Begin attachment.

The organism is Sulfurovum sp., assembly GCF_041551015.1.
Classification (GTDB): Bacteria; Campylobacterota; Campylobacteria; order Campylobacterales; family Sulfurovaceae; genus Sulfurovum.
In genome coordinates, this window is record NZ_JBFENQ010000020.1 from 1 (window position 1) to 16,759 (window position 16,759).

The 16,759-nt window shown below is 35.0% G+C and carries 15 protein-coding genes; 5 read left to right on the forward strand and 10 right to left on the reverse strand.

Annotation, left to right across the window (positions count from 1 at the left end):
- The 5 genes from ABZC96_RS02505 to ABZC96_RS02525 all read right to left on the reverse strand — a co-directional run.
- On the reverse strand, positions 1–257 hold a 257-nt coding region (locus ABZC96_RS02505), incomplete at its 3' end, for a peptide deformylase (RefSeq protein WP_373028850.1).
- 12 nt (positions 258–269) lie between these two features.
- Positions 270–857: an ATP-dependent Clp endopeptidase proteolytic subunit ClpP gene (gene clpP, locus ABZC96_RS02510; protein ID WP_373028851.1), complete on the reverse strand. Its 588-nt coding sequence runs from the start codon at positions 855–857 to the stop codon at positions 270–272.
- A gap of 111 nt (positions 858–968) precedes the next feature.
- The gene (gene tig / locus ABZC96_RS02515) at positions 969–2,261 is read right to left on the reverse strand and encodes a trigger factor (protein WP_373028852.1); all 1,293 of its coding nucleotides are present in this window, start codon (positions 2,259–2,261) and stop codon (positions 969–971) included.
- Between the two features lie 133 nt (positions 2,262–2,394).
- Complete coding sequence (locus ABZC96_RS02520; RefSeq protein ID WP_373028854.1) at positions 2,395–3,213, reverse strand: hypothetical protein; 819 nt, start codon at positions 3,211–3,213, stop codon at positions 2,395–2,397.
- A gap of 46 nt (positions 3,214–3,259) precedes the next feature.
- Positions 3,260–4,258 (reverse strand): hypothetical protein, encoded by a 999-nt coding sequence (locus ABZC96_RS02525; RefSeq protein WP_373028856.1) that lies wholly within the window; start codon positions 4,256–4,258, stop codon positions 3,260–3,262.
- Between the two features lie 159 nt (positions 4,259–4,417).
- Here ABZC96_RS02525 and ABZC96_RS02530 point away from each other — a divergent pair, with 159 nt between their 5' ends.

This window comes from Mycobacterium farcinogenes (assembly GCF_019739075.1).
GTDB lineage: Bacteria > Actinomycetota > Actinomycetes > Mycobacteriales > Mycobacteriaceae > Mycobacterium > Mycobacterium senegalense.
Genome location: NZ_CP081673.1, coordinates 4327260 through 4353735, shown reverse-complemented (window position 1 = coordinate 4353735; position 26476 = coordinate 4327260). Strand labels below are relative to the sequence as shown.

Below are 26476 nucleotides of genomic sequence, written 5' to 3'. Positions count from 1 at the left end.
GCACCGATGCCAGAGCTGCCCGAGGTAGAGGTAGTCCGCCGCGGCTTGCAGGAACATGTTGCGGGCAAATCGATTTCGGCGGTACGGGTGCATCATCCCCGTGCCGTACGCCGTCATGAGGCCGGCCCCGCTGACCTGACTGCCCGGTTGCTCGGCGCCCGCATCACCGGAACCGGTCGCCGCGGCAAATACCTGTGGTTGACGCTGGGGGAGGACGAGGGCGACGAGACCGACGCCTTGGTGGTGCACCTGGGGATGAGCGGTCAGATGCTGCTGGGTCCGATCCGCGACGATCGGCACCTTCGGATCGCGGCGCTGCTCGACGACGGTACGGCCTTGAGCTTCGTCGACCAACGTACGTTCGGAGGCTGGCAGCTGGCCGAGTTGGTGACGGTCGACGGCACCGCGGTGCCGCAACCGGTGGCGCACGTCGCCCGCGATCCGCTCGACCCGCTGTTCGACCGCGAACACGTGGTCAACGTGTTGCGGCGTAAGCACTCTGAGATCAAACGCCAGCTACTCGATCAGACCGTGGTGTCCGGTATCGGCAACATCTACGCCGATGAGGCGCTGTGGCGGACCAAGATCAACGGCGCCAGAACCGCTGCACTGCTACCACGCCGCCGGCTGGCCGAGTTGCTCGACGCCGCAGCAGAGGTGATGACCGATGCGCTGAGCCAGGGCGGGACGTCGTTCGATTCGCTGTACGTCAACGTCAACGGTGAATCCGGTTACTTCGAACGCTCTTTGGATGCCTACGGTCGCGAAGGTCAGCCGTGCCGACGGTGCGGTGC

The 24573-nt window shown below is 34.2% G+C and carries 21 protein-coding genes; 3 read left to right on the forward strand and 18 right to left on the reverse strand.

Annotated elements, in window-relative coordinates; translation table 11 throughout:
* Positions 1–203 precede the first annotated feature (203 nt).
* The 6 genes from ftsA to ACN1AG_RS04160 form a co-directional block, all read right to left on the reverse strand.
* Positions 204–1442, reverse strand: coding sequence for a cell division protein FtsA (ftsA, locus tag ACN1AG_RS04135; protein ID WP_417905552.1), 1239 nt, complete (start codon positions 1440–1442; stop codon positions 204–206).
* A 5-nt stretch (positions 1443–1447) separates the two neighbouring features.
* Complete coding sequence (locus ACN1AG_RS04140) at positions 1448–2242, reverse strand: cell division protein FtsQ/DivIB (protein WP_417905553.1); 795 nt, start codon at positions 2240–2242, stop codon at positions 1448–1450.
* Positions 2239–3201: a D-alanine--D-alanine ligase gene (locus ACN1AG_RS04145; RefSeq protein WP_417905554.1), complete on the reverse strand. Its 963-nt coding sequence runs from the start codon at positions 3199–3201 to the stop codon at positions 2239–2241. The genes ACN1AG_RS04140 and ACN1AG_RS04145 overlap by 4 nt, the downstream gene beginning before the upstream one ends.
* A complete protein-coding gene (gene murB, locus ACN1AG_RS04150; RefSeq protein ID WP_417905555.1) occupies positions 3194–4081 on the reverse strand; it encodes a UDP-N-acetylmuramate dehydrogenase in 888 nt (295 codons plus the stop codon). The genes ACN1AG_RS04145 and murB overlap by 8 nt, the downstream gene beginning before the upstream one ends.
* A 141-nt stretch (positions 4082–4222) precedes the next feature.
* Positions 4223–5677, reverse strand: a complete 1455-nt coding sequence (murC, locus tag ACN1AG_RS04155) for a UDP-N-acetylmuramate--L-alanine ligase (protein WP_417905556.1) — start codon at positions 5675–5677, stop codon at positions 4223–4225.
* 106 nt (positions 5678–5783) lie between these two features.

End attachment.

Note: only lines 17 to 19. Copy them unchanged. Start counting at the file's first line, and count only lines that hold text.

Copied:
- Here ABZC96_RS02525 and ABZC96_RS02530 point away from each other — a divergent pair, with 159 nt between their 5' ends.

This window comes from Mycobacterium farcinogenes (assembly GCF_019739075.1).
GTDB lineage: Bacteria > Actinomycetota > Actinomycetes > Mycobacteriales > Mycobacteriaceae > Mycobacterium > Mycobacterium senegalense.